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From Chris Hostetter <>
Subject Re: Fieldable, AbstractField, Field
Date Thu, 20 Mar 2008 00:57:56 GMT

: Wouldn't subclassing ReadOnlyDocument also work in this case, if you override
: the getField* to do your own new logic if it applies else fallback to super?

Sure, but how will IndexReader (or really FieldsReader) know which 
subclass to instantiate?  I think in LUCENE-778 the notion of passing a 
DocumentFactory to IndexReader was brought up; in another reply to this 
thread robert suggests having a setter that takes in a Class which has a 
noarg constructor and using reflect -- both of these could work, but 
frankly having a really simple API that allows for object decoration seems 
cleaner to me.

: approach.  People who are careful (store enough fields, don't use boosting or
: have separate store for their boosting) could pull Documents from a reader,
: tweak them, and build a new index.

this to me is the strongest reason to have seperate classes, where neither 
is the base class for the other -- we want to discourage the casual 
observer from assuming this is simple.  we want to make sure that users 
who want to do this have to go out of their way to have to write the 
translation from SearchResultDocument to IndexableDocument so it's clear 
to them what they might be losing in the translation.  (incidently: this 
is another topic that came up in LUCENE-778...


fundementally, i believe
  * the API for objects that are passed to "indexing" should only require 
"getters" that are essential for understanding how to indexing 
that document. ie: if indexing happens by calling 
IndexWriter.addDocument(IndexableDoc) then the IndexableDoc API should 
only require that there is a way to "get" IndexableFields and other 
options, IndexableField should only describe how to "get" the field name 
and field value and; the client providing the IndexableDoc should be free 
to provide an object that implements those methods any way it sees fit -- 
we will most likely want to provde "simple" concrete subclasses of these 
APIs that have simple setters to meet the common cases -- but the 
IndexWriter methods should know only about the "API" classes.
  * the API for objects that are returned from "reading/searching" should 
only specify "getters" that are essential for the client to understand 
the data the index knows about those documents.  "setters" used by 
IndexReader (or it's internals) shouldn't be exposed by this API unless we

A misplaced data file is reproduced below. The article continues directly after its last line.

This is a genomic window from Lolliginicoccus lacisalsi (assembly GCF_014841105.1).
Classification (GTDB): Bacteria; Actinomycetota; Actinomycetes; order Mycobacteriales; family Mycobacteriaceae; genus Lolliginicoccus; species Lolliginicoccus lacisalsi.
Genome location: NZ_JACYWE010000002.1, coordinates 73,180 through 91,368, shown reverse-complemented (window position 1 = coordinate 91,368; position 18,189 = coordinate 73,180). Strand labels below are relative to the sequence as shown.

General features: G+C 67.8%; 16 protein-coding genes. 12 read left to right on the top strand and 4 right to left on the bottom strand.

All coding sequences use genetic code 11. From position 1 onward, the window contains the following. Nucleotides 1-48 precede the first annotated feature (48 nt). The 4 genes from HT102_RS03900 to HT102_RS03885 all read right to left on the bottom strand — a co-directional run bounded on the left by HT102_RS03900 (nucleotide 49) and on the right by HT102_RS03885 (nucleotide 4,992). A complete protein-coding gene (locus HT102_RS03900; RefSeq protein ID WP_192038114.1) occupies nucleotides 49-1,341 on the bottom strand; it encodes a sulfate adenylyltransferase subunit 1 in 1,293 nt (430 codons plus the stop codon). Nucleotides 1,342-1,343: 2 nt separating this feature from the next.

*truely* want to let clients treat those objects as mutabl "Beans" for 
their own purposes ... personally, i think it's safer to make it easy 
to decorate those objects then to allow arbitrary modifications.

: Actually I think they do share alot more than just name of the field?
: Accessing the "stored" value of a document is exactly what indexing needs to
: do when it indexes the document in the first place?  Ie, a "stored" document
: "looks alot like" the document at indexing time that had been stored.  And

i think the stored value looks alot like the value stored during index 
because of the perspective we look at them from ... but a Document 
returned from a search just has Fields with "Values" while a document that 
needs to to be indexed will have Fields with "Values To Store" and  
Fields with "Values To Index" and Fields with both ... there's really no 
reason for a single method in a common base class to describe those 

: things like isTokenized, isTermVectorStored, isStoreOffsetWithTermVector,
: isBinary are actually preserved in the index and known to the reader, so it's
: worth having these methods available at search time?

I admit, some of those is*() methods might make sense in a common base 
class -- but not all of them are specific to each instance of Field. Some 
are the least common denominator of all Fields indexed with the same name 
added -- it's convinient to return that info as part of each Field 
instance so thatthe client doesn't have to go call some method in 
IndexReader (ie: reader.isTermVectorStored(fieldName)) but providing it to 
the client using the same method (not just a method with a similar, or 
identical name, but the *exact* same method as defined by a common 
baseclass) is very confusing when that method returns something different 
then what is was when the client orriginally indexed that document.


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